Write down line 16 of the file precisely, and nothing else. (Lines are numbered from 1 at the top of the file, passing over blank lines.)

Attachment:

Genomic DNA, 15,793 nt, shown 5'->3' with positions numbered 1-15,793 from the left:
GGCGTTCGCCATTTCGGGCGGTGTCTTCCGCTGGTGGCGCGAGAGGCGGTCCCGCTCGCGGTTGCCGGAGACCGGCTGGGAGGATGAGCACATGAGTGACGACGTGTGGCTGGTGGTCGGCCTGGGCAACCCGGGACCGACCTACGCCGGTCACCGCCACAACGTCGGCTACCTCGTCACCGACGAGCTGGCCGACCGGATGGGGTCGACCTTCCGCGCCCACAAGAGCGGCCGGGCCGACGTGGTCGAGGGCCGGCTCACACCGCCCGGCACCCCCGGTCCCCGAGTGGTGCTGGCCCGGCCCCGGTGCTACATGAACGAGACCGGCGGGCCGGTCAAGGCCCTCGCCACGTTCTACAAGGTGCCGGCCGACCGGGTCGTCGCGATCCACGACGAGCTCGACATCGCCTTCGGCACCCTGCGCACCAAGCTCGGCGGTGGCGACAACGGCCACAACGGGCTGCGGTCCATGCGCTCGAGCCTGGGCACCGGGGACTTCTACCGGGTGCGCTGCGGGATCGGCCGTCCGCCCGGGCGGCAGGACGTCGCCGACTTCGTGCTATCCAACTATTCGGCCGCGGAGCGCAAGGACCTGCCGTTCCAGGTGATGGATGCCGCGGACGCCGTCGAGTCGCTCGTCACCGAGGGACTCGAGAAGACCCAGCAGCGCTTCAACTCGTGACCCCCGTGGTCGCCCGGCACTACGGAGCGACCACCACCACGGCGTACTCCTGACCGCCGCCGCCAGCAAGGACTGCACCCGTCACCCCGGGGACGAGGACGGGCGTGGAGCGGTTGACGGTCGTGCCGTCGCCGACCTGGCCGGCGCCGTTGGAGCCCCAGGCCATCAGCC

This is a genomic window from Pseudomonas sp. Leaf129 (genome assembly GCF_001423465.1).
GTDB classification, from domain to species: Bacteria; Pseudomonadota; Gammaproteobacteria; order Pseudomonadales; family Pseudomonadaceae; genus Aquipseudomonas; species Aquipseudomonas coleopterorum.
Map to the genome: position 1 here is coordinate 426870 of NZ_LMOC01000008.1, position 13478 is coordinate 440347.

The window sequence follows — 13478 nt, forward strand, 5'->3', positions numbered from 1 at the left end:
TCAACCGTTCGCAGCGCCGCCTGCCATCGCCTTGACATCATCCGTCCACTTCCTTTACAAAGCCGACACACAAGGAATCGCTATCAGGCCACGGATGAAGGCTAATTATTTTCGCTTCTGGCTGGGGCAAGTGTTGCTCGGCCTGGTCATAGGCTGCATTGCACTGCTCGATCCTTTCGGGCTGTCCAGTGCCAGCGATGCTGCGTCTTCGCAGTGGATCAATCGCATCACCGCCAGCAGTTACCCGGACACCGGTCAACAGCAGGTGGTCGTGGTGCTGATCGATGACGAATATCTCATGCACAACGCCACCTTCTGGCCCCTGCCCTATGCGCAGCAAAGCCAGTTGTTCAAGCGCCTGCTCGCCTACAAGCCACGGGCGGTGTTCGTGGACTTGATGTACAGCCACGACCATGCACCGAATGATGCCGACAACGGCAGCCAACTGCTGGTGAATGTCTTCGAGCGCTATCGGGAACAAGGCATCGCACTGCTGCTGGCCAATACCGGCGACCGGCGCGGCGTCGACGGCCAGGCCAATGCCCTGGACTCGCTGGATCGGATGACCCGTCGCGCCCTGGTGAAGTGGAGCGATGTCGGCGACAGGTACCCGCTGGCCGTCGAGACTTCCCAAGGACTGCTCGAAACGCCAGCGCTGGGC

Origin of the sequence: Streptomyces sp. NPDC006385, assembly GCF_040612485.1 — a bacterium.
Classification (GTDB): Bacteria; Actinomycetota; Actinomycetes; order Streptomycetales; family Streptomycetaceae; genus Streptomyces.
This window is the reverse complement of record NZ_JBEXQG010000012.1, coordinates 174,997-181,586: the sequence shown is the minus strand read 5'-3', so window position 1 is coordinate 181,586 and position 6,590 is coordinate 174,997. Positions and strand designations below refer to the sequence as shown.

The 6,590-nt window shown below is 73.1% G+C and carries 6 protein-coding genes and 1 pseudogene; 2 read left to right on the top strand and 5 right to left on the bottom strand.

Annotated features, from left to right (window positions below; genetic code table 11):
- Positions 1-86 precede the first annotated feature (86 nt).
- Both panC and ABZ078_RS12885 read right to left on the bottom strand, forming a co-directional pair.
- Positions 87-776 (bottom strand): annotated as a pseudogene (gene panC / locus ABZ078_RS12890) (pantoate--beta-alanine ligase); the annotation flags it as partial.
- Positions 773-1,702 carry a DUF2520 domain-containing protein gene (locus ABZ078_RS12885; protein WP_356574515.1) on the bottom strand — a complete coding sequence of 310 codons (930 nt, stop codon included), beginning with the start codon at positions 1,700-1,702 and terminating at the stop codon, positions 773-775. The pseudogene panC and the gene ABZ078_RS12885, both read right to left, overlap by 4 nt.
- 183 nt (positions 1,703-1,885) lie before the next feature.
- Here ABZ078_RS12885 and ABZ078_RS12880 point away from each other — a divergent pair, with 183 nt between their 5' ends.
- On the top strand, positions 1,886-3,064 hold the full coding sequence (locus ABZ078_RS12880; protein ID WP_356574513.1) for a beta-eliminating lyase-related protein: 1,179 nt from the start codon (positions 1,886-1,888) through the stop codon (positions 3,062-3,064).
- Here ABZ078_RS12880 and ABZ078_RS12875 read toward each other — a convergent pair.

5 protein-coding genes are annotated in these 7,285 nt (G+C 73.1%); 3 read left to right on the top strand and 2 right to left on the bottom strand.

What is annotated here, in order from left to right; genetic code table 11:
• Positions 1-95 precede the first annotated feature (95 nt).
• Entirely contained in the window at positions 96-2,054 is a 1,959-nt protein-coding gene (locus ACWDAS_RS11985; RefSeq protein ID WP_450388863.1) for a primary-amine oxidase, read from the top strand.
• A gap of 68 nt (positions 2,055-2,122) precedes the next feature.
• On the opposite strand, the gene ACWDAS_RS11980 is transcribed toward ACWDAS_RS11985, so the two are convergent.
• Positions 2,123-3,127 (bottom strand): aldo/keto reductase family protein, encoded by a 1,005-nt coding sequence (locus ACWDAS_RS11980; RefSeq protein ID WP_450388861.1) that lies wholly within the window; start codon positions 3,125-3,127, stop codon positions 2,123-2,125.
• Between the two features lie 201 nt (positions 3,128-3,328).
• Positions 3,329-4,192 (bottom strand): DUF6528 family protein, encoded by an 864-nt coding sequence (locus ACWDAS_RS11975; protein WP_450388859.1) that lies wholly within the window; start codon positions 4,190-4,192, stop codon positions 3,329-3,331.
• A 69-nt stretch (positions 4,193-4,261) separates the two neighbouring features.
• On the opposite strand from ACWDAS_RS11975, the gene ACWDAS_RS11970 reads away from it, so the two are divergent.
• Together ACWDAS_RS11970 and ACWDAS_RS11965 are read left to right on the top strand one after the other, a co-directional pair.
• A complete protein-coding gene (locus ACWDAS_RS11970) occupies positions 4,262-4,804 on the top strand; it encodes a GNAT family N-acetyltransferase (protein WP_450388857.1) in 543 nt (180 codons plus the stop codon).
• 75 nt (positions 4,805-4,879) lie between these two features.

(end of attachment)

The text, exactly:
- Positions 773-1,702 carry a DUF2520 domain-containing protein gene (locus ABZ078_RS12885; protein WP_356574515.1) on the bottom strand — a complete coding sequence of 310 codons (930 nt, stop codon included), beginning with the start codon at positions 1,700-1,702 and terminating at the stop codon, positions 773-775. The pseudogene panC and the gene ABZ078_RS12885, both read right to left, overlap by 4 nt.